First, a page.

Reading Hutterian Brethren v Alberta in a Larger Constitutional Law Context
Hutterian Brethren of Wilson Colony v. Alberta, Freedom of Religion, Supreme Court of Canada, Minimal Impairment Test, Charter of Rights and Freedoms, Constitutional Challenges
This paper explores how a key aspect of the Supreme Court of Canada's articulation of freedom of religion fits with the court's developing jurisprudence on constitutional review of government action more generally. In particular, we examine how the 2009 decision, Hutterian Brethren of Wilson Colony v. Alberta, which rejects incorporating concepts of accommodation into the s. I minimal impairment test, reflects the court's evolving thinking on whether and how constitutional challenges to legislation should be differentiated from constitutional challenges to other forms of governmental activity.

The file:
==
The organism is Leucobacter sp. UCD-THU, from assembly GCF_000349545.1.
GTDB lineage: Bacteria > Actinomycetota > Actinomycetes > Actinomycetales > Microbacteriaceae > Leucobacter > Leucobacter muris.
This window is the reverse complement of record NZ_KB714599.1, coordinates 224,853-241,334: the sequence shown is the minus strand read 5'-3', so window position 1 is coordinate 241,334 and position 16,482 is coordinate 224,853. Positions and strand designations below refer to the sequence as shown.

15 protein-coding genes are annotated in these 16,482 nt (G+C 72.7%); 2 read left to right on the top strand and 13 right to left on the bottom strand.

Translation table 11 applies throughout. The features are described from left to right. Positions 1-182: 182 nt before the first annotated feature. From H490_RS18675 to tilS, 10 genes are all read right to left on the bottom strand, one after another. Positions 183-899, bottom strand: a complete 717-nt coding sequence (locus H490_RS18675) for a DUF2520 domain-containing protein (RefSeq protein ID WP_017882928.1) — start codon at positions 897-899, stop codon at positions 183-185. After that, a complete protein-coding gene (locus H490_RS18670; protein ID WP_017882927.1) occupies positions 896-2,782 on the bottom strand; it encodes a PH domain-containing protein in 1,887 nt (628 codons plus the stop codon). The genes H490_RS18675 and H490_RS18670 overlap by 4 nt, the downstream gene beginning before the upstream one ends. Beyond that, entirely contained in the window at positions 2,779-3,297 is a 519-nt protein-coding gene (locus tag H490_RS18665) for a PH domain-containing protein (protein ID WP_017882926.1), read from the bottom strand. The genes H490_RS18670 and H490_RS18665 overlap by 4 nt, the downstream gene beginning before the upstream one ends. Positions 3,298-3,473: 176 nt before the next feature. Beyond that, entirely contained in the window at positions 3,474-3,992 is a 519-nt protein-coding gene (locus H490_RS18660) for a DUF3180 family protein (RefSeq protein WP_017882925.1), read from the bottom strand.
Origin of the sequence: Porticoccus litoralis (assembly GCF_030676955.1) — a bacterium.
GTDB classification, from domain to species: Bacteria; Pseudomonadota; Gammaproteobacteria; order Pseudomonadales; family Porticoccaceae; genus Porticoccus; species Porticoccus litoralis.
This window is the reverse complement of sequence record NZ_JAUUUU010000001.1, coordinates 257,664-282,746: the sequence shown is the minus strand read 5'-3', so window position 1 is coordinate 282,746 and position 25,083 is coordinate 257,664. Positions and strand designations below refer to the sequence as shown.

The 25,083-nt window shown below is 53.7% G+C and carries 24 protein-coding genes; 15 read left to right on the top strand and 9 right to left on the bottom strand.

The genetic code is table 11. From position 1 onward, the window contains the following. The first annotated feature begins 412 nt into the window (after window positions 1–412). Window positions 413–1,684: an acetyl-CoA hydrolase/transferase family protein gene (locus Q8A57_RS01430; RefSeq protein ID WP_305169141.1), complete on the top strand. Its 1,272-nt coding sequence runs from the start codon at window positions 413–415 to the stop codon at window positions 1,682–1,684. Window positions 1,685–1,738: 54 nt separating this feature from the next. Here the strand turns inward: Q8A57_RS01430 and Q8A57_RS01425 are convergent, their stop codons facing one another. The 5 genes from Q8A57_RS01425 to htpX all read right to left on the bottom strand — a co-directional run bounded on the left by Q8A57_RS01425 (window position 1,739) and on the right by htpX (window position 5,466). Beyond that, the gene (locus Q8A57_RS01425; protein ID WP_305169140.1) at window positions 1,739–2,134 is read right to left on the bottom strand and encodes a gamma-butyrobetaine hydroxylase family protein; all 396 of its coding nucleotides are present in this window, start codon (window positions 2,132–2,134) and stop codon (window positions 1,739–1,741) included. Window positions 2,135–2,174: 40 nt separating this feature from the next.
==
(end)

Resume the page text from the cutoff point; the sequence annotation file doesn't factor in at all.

Diana Ginn & James Barry, "Reading Hutterian Brethren v. Alberta in a Larger Constitutional Law Context" (2014) 43:3 Advocates' Q 306.